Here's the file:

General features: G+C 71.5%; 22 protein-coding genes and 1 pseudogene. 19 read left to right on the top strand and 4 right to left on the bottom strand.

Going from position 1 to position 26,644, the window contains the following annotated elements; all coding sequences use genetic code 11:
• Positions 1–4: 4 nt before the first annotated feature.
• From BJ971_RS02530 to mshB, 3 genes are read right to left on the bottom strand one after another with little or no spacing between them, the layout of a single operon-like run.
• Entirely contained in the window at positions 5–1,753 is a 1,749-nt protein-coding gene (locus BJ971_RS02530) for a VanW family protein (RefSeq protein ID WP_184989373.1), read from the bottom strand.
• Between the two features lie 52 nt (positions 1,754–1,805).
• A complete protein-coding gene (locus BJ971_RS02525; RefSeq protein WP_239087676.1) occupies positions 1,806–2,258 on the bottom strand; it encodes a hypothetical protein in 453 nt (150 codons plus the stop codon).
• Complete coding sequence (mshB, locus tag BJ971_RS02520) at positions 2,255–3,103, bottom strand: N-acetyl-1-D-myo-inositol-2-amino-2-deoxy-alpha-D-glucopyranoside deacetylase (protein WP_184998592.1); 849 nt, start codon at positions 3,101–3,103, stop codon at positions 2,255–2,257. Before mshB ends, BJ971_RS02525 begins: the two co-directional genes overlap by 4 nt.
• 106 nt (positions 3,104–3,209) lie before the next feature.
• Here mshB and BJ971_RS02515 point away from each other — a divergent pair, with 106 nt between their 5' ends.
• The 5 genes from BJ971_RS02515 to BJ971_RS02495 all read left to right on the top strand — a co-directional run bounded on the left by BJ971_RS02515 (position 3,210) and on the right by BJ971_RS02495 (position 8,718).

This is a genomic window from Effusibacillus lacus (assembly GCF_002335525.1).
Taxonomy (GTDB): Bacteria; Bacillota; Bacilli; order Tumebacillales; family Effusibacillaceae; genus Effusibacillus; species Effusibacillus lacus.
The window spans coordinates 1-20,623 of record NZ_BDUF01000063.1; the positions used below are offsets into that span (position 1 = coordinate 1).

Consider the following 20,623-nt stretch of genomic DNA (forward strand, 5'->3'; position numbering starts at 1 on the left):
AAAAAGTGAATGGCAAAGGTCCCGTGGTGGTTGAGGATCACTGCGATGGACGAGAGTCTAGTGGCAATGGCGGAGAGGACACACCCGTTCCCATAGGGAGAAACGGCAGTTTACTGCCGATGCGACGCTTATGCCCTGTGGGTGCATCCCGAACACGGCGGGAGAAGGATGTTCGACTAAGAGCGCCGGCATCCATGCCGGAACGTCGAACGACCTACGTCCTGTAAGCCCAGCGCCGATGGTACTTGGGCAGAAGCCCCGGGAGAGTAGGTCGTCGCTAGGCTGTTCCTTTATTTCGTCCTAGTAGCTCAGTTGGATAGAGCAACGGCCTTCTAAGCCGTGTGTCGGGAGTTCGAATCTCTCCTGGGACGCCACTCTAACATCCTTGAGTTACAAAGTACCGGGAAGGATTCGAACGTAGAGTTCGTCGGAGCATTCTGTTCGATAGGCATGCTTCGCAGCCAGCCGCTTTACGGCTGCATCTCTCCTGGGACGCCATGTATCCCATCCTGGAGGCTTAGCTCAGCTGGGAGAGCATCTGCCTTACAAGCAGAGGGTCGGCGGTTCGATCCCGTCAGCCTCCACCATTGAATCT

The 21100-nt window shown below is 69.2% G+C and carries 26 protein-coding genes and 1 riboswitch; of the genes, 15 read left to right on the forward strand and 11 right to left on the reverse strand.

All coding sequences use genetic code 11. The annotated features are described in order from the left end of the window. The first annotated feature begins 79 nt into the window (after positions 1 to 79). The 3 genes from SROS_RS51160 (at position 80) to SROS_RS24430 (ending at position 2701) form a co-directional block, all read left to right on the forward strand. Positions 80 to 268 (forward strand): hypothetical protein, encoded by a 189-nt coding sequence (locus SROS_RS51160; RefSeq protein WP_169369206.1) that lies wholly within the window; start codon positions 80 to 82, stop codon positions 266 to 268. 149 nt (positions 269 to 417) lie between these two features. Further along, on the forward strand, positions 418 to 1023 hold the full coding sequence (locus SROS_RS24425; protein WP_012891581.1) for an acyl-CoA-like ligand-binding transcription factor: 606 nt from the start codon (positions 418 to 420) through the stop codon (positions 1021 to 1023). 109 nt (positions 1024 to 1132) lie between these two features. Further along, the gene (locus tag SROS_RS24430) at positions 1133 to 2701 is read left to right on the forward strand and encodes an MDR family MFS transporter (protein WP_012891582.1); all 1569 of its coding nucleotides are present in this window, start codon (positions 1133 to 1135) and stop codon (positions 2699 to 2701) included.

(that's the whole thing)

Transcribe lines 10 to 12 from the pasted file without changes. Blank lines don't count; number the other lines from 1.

• Here mshB and BJ971_RS02515 point away from each other — a divergent pair, with 106 nt between their 5' ends.
• The 5 genes from BJ971_RS02515 to BJ971_RS02495 all read left to right on the top strand — a co-directional run bounded on the left by BJ971_RS02515 (position 3,210) and on the right by BJ971_RS02495 (position 8,718).

This is a genomic window from Effusibacillus lacus (assembly GCF_002335525.1).